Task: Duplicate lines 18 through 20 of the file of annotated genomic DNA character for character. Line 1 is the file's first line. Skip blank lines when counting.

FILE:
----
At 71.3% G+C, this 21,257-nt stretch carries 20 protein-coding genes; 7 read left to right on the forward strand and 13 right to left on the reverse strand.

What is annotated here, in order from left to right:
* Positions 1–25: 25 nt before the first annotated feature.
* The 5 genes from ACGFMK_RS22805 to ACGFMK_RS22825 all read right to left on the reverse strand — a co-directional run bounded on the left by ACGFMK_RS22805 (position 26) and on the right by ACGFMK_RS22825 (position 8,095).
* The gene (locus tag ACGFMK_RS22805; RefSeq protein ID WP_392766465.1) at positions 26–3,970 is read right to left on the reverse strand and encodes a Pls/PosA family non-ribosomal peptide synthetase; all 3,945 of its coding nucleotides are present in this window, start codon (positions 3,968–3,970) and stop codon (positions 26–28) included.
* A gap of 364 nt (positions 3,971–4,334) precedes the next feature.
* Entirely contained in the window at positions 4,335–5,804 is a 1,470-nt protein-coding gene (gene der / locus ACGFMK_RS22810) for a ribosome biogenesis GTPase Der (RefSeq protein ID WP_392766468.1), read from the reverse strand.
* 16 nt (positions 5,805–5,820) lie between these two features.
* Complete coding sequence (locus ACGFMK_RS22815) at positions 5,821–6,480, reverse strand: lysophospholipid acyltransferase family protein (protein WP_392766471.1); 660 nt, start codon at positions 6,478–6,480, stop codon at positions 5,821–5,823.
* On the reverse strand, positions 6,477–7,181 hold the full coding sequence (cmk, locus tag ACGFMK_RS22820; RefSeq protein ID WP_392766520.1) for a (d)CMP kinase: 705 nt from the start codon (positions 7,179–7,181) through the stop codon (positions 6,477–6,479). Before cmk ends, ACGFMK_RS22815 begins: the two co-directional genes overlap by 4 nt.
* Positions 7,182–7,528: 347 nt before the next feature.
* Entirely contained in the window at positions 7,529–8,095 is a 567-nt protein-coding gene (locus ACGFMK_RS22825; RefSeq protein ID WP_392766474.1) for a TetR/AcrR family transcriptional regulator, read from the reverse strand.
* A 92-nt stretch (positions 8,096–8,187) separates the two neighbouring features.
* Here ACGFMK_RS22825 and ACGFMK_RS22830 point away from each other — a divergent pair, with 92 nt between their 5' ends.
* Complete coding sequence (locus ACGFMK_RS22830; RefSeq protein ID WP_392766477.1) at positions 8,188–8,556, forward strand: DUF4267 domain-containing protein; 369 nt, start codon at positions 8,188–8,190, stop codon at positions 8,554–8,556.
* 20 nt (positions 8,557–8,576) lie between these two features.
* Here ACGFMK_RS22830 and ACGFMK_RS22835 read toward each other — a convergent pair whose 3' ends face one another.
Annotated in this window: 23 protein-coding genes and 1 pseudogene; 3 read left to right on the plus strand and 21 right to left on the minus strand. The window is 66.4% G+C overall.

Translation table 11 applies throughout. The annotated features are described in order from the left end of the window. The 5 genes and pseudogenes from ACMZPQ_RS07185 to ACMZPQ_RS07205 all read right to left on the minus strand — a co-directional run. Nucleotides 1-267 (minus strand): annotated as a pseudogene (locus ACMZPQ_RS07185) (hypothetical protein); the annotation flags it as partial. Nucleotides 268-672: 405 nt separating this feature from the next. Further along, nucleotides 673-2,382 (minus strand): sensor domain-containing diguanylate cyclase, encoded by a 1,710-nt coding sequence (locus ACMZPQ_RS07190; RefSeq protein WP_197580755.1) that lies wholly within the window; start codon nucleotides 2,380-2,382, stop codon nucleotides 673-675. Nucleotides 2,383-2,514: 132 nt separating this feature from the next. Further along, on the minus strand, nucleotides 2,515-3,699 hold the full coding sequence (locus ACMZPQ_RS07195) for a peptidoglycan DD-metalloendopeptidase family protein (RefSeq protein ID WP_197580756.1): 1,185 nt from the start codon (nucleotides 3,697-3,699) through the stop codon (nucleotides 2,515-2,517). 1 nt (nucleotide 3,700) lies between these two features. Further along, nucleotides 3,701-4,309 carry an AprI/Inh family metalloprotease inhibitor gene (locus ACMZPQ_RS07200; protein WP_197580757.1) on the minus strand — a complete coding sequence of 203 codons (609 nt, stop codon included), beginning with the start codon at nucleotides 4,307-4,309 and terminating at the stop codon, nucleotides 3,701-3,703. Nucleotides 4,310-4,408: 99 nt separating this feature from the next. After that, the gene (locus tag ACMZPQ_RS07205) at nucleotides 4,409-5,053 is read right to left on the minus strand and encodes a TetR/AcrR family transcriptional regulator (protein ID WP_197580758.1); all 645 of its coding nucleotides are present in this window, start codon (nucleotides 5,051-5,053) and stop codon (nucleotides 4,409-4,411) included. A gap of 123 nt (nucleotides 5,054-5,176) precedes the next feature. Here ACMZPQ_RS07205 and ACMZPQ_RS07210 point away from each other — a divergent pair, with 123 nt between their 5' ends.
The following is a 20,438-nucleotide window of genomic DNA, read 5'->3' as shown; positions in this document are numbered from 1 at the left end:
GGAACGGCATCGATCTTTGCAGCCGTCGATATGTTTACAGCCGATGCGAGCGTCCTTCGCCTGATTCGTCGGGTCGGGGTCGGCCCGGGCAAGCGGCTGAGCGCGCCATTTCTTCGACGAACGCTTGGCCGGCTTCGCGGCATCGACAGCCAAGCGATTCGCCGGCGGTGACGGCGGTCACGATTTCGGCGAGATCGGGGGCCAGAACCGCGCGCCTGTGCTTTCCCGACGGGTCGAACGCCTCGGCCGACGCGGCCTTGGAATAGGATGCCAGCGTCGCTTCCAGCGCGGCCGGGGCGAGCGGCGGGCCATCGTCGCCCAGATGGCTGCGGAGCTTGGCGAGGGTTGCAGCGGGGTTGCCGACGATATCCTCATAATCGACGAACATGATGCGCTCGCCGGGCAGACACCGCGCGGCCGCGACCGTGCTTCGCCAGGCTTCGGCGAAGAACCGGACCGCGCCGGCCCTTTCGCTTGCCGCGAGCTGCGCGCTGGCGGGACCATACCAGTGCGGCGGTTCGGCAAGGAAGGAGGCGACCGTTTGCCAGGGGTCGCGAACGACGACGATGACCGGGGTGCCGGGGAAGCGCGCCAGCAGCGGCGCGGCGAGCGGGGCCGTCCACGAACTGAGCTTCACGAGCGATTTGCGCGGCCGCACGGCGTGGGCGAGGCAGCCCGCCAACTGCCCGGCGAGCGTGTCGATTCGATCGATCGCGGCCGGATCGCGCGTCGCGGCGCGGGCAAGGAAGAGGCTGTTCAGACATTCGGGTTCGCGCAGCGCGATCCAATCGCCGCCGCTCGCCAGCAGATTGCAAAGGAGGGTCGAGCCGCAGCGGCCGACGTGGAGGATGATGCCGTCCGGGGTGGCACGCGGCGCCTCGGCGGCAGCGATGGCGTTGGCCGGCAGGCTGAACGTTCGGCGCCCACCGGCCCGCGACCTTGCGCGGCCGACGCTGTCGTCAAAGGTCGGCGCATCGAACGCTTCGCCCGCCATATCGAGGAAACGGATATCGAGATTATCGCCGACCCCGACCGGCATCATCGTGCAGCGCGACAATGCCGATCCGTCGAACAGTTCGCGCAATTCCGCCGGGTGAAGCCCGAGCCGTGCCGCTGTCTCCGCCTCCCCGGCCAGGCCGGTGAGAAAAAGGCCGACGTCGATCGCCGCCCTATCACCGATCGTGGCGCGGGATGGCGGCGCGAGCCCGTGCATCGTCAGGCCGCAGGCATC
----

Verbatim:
Annotated in this window: 23 protein-coding genes and 1 pseudogene; 3 read left to right on the plus strand and 21 right to left on the minus strand. The window is 66.4% G+C overall.

Translation table 11 applies throughout. The annotated features are described in order from the left end of the window. The 5 genes and pseudogenes from ACMZPQ_RS07185 to ACMZPQ_RS07205 all read right to left on the minus strand — a co-directional run. Nucleotides 1-267 (minus strand): annotated as a pseudogene (locus ACMZPQ_RS07185) (hypothetical protein); the annotation flags it as partial. Nucleotides 268-672: 405 nt separating this feature from the next. Further along, nucleotides 673-2,382 (minus strand): sensor domain-containing diguanylate cyclase, encoded by a 1,710-nt coding sequence (locus ACMZPQ_RS07190; RefSeq protein WP_197580755.1) that lies wholly within the window; start codon nucleotides 2,380-2,382, stop codon nucleotides 673-675. Nucleotides 2,383-2,514: 132 nt separating this feature from the next. Further along, on the minus strand, nucleotides 2,515-3,699 hold the full coding sequence (locus ACMZPQ_RS07195) for a peptidoglycan DD-metalloendopeptidase family protein (RefSeq protein ID WP_197580756.1): 1,185 nt from the start codon (nucleotides 3,697-3,699) through the stop codon (nucleotides 2,515-2,517). 1 nt (nucleotide 3,700) lies between these two features. Further along, nucleotides 3,701-4,309 carry an AprI/Inh family metalloprotease inhibitor gene (locus ACMZPQ_RS07200; protein WP_197580757.1) on the minus strand — a complete coding sequence of 203 codons (609 nt, stop codon included), beginning with the start codon at nucleotides 4,307-4,309 and terminating at the stop codon, nucleotides 3,701-3,703. Nucleotides 4,310-4,408: 99 nt separating this feature from the next. After that, the gene (locus tag ACMZPQ_RS07205) at nucleotides 4,409-5,053 is read right to left on the minus strand and encodes a TetR/AcrR family transcriptional regulator (protein ID WP_197580758.1); all 645 of its coding nucleotides are present in this window, start codon (nucleotides 5,051-5,053) and stop codon (nucleotides 4,409-4,411) included. A gap of 123 nt (nucleotides 5,054-5,176) precedes the next feature. Here ACMZPQ_RS07205 and ACMZPQ_RS07210 point away from each other — a divergent pair, with 123 nt between their 5' ends.
The following is a 20,438-nucleotide window of genomic DNA, read 5'->3' as shown; positions in this document are numbered from 1 at the left end: